Arctic Solitaire: A Boat, A Bay, and the Quest for the Perfect Bear

I have been uneasy about Paul Souders’s book Arctic Solitaire: A Boat, A Bay, and the Quest for the Perfect Bear ever since I finished reading it a few months ago.

But before I go on to talk more about my discomfort, I want first to congratulate Paul on his achievement. His photographs are amazing and the book is beautifully designed and laid-out. His story is gripping and he writes exceptionally well. I really wish I could be unequivocally positive about his book, but I can’t.

Risky Adventuring

And, at first glance, it is easy to understand why I would be uncomfortable, since he does the classic thing that we discourage here at AAC: buys an unsuitable boat, and then heads north with little experience in ice and spends a number of seasons beating up the boat and himself, almost dying numerous times.

And I have to admit that this aspect of his story did cause me a lot of stress. Though I’ve never sailed in Hudson Bay (Kangiqsualuk ilua in Inuktituk), I have spent a good bit of time in the Arctic, usually in a state of hyper-vigilance, very conscious that we were on our own in a remote hostile environment and vulnerable to the consequences of any negligence or mishaps.

Paul, on the other hand, took numerous risks, anchoring in open roadsteads or passaging in weather too heavy for his 22-foot motorboat, entering ice too thick for a fibreglass non-ice-strengthened boat, and approaching polar bears and other wildlife too closely (not only risking his own safety but also potentially causing stress to the animal), on a quest to make

…the best polar bear images ever shot in the 150-year history of photography.

And it does seem that our society loves this sort of “adventurous” behaviour, way more than the research-based, safety-oriented approach that we apply to boating here at AAC. You only have to look at the number of people who follow YouTube videos of newbie mariners crashing around the Caribbean (usually scantily clad and young and beautiful) compared to the number who subscribe to AAC or Practical Sailor. It’s disheartening, to say the least (and not only because I know I can’t compete in the scantily clad and young and beautiful stakes!).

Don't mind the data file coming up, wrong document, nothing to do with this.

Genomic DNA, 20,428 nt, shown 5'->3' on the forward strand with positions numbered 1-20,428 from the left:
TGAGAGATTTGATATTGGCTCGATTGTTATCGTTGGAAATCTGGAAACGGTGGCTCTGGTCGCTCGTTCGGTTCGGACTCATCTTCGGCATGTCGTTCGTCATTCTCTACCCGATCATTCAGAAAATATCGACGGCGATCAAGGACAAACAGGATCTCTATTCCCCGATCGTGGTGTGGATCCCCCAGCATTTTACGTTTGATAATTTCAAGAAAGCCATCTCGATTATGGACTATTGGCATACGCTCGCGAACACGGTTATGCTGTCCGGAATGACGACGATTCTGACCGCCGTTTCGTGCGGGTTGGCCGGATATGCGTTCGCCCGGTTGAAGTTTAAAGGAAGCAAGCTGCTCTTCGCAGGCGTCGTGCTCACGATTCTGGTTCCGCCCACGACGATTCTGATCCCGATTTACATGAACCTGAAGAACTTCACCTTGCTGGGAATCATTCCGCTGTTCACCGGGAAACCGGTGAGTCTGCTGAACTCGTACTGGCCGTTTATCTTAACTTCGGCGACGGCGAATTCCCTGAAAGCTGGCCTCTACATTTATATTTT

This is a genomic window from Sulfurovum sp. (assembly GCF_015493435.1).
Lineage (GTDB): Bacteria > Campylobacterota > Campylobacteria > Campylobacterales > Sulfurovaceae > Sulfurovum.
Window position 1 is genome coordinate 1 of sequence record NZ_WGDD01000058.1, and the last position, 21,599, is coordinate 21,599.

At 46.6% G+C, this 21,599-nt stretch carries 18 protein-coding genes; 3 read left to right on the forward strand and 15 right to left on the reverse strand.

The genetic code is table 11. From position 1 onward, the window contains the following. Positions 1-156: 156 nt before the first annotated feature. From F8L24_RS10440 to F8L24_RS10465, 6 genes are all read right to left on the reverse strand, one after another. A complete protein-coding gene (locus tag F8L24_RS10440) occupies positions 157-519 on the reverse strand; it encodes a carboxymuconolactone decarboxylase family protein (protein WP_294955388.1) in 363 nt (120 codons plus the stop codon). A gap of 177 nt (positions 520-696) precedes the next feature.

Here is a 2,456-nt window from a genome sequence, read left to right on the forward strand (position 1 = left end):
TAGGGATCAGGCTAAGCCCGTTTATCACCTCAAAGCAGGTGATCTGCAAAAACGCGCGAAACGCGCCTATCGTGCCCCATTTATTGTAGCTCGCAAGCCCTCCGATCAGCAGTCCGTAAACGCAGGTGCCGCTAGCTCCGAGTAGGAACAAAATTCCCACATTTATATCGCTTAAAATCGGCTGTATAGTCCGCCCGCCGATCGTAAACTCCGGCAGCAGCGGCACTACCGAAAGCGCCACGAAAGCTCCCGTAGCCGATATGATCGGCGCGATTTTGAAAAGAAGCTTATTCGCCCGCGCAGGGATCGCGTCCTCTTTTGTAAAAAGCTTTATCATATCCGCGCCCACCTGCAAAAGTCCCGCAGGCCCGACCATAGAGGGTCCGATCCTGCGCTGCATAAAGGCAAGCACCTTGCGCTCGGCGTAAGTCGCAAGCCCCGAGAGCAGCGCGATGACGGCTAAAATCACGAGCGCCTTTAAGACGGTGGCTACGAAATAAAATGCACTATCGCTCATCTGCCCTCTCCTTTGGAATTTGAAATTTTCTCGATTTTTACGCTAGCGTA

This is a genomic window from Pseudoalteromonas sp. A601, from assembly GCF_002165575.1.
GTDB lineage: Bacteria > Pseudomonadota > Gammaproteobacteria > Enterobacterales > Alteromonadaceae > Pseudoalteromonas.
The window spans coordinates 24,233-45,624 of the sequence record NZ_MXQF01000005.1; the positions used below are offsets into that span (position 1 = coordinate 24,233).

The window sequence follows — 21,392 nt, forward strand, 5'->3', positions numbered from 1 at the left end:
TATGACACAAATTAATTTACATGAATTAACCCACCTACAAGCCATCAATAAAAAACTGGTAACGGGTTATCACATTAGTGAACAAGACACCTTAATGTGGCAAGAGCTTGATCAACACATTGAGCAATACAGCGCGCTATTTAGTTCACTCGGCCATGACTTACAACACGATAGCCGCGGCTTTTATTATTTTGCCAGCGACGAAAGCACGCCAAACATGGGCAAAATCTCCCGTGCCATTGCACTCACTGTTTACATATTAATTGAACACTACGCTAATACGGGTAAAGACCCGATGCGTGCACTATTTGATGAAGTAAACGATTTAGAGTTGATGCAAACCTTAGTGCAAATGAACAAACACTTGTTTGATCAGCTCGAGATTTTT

Entitled Voyaging…

But there’s a more complicated aspect to my discomfort with Paul’s book that was clarified just recently, when I read “Where Not to Travel in 2019, or Ever” by Kate Harris, in the March 2019 edition of The Walrus.

In the article, Kate, an adventurer herself, reacts to the story of John Allen Chau, who approached an isolated Indigenous tribe despite their protestations that they didn’t want contact. When he wouldn’t leave, they killed him.

But, instead of treating Chau’s actions as a crime (the willful introduction of harmful germs into a population without the antibodies to fight them is a crime), many voices in the adventuring community lauded him as the epitome of a “true adventurer”.

Kate reacts to that interpretation of Chau’s actions by writing,

…what is…missing from this scenario is consent. In its place is a sense of entitlement as extreme as it is commonplace…he was just another person who believed that the world was his to do whatever he wanted in and with…

She continues on to suggest that, instead of approaching travel with a sense of entitlement and the belief that we should be able to go where we want when we want,

…how can we foster an ethic of restraint and reverence and the sort of curiosity not secretly convinced of its own superiority?

And this is what resonated for me in regards to Paul’s story, though, let me hasten to add, I don’t in any way want to suggest that Paul acted as egregiously as Chau did.